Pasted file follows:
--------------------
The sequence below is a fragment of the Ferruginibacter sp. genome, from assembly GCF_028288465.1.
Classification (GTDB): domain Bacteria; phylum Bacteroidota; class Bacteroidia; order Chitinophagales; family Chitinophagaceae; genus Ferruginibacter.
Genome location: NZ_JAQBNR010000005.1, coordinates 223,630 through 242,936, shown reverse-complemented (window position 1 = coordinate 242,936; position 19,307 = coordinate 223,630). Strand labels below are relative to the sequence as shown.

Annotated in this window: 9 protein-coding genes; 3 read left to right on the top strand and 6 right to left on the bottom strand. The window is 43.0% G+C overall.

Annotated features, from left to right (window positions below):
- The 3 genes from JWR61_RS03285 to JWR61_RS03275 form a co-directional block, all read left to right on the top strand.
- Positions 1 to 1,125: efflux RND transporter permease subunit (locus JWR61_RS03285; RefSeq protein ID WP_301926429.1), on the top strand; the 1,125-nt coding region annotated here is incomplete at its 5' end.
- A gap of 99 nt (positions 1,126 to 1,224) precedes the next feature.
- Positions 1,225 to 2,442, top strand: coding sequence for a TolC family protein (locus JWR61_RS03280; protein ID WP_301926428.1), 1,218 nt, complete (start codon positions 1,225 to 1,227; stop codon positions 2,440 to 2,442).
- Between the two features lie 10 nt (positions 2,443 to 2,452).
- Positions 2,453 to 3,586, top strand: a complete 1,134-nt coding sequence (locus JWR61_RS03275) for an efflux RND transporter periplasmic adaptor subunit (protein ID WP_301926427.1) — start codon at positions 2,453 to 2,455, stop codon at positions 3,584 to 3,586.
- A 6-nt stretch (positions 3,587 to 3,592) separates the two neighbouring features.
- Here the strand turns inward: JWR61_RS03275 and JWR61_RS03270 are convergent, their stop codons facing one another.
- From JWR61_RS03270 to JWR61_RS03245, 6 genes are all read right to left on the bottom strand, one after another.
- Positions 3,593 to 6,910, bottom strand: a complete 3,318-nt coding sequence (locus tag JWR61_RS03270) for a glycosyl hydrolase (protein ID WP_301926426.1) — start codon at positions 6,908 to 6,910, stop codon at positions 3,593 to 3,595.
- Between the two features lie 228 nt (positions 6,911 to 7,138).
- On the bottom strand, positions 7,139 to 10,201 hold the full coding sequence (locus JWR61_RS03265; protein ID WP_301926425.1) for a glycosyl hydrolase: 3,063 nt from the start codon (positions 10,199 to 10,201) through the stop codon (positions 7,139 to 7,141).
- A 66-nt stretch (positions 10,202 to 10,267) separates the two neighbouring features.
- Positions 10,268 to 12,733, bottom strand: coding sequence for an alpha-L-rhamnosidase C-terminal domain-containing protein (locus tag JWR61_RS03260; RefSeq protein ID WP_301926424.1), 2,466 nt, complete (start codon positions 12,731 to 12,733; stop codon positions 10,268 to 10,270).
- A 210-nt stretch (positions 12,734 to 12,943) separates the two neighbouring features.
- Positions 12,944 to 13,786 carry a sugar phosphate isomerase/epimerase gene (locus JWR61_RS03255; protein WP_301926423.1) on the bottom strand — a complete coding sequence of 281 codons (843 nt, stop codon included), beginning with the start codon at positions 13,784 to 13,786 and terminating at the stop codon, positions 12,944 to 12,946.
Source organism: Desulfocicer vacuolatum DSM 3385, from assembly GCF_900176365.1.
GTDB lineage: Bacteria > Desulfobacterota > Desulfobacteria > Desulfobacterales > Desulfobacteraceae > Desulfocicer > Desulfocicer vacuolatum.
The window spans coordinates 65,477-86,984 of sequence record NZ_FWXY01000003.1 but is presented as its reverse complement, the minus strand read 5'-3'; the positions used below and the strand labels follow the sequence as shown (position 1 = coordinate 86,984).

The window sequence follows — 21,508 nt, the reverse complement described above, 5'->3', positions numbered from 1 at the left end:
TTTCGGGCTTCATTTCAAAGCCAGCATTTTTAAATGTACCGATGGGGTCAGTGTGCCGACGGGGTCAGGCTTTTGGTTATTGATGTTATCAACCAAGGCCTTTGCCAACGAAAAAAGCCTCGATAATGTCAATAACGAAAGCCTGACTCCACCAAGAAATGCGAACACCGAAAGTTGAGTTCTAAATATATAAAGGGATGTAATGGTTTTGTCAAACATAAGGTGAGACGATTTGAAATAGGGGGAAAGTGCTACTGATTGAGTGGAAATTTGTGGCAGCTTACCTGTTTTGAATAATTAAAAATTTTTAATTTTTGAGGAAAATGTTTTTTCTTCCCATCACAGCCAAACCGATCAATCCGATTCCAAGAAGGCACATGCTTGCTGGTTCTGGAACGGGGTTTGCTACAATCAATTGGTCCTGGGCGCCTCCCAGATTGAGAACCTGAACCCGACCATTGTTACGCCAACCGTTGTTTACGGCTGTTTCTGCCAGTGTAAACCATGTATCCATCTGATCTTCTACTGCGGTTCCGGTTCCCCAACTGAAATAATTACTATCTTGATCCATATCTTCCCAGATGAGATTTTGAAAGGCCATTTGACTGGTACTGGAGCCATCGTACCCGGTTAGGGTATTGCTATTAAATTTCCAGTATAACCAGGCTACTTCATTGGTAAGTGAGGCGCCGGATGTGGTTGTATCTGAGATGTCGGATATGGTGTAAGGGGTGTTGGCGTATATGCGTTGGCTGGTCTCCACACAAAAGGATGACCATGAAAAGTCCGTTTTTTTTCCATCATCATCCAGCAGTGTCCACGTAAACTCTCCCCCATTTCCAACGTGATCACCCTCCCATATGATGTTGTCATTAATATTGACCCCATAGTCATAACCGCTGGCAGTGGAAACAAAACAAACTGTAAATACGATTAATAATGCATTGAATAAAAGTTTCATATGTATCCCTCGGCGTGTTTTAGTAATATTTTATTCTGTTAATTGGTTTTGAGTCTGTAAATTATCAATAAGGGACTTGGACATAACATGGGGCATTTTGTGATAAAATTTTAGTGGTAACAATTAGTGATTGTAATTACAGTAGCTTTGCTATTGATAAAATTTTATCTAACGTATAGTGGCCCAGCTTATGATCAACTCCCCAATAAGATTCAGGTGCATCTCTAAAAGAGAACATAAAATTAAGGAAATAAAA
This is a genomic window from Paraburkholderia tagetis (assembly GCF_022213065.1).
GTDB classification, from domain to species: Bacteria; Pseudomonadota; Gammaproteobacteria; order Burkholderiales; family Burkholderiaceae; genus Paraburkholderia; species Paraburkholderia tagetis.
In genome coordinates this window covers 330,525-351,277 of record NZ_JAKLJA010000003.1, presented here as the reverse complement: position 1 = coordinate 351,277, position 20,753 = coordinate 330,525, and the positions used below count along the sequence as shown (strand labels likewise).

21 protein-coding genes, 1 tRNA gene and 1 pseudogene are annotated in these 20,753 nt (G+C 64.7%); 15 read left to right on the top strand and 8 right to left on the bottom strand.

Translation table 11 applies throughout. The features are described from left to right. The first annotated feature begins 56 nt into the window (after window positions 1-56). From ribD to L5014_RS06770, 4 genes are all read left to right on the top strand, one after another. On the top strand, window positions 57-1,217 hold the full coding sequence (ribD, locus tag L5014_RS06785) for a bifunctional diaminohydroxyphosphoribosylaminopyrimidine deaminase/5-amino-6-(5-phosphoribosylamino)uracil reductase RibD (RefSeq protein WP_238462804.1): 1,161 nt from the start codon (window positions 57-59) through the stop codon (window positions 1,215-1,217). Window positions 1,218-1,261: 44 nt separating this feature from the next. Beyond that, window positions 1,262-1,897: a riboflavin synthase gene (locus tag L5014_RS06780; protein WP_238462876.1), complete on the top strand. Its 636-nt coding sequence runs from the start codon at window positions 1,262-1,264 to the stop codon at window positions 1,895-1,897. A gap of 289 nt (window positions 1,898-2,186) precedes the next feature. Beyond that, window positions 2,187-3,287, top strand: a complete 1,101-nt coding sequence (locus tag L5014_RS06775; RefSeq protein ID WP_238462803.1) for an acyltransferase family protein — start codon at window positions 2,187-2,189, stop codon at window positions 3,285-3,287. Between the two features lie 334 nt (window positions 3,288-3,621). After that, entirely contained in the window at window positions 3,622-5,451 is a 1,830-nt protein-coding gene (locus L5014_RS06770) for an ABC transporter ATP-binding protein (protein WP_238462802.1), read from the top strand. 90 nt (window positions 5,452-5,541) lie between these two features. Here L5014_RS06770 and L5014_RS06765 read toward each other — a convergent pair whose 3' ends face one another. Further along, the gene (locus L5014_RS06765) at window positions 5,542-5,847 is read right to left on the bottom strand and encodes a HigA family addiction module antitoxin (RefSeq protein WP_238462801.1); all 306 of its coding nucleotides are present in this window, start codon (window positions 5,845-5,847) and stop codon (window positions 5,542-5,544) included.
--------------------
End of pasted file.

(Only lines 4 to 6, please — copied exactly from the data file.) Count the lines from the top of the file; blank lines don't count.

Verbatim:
Annotated in this window: 9 protein-coding genes; 3 read left to right on the top strand and 6 right to left on the bottom strand. The window is 43.0% G+C overall.

Annotated features, from left to right (window positions below):
- The 3 genes from JWR61_RS03285 to JWR61_RS03275 form a co-directional block, all read left to right on the top strand.